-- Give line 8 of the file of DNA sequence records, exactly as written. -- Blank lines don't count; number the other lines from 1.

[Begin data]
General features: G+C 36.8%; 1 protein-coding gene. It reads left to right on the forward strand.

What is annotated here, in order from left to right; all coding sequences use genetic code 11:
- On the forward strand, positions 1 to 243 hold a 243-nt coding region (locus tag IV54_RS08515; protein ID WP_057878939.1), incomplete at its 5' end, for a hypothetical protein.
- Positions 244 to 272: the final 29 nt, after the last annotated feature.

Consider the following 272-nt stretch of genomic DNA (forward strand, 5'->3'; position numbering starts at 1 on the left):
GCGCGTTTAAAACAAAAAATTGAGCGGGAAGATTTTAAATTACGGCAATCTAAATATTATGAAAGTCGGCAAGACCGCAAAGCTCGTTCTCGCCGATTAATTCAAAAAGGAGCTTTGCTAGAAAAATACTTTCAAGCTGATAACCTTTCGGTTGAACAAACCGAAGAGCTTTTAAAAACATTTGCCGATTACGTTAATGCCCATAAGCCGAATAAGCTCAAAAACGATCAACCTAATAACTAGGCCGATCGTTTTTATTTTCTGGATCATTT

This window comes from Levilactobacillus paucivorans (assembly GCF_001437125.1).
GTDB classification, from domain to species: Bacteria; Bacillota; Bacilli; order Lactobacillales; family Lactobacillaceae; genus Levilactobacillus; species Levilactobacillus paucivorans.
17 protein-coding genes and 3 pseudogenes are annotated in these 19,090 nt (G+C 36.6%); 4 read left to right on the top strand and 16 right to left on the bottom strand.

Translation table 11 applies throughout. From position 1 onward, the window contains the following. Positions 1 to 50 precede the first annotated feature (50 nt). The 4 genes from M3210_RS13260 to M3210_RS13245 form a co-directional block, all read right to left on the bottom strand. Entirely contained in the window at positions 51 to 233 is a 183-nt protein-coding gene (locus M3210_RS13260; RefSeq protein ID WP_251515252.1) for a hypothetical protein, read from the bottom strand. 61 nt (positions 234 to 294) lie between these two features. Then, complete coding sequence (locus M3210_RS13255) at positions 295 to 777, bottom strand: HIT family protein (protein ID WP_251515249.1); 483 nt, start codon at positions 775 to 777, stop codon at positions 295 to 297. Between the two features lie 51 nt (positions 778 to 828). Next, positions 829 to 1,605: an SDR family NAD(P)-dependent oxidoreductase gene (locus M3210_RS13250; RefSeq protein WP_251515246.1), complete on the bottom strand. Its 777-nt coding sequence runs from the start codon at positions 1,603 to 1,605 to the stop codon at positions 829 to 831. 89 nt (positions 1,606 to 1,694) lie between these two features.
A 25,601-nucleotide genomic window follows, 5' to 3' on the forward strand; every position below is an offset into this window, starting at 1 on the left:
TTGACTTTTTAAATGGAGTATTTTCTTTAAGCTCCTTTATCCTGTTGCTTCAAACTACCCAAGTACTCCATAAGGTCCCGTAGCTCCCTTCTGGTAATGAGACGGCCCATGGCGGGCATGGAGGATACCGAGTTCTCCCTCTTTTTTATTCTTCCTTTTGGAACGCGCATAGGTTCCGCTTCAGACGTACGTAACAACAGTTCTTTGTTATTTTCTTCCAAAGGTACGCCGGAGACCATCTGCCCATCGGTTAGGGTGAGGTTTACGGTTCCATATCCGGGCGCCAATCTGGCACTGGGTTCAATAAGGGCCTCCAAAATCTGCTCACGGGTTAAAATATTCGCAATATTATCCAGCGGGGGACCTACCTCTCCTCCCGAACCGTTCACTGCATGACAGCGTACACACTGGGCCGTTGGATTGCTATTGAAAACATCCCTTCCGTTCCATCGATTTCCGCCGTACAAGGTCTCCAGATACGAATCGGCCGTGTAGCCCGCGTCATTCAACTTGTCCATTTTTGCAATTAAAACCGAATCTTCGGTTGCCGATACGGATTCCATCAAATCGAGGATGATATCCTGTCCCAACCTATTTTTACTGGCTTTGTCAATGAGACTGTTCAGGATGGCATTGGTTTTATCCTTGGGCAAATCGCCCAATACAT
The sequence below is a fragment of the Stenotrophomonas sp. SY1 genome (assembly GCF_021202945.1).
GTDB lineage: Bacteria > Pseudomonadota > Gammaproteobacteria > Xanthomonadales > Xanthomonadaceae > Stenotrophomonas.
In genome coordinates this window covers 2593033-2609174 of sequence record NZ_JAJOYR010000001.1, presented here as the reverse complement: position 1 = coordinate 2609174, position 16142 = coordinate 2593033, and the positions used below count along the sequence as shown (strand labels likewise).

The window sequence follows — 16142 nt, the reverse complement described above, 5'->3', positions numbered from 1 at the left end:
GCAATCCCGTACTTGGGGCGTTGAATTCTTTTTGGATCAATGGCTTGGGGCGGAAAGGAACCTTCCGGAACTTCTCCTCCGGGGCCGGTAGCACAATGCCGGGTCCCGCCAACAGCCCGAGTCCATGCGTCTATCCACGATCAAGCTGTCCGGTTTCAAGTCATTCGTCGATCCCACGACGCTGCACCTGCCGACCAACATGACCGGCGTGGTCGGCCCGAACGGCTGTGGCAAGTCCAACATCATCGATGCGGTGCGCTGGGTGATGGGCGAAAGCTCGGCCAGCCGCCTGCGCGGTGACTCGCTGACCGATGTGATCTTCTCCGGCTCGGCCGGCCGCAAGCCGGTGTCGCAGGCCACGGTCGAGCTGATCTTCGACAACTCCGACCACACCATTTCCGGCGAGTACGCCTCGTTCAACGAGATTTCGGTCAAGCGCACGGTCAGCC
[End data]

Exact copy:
GTDB classification, from domain to species: Bacteria; Bacillota; Bacilli; order Lactobacillales; family Lactobacillaceae; genus Levilactobacillus; species Levilactobacillus paucivorans.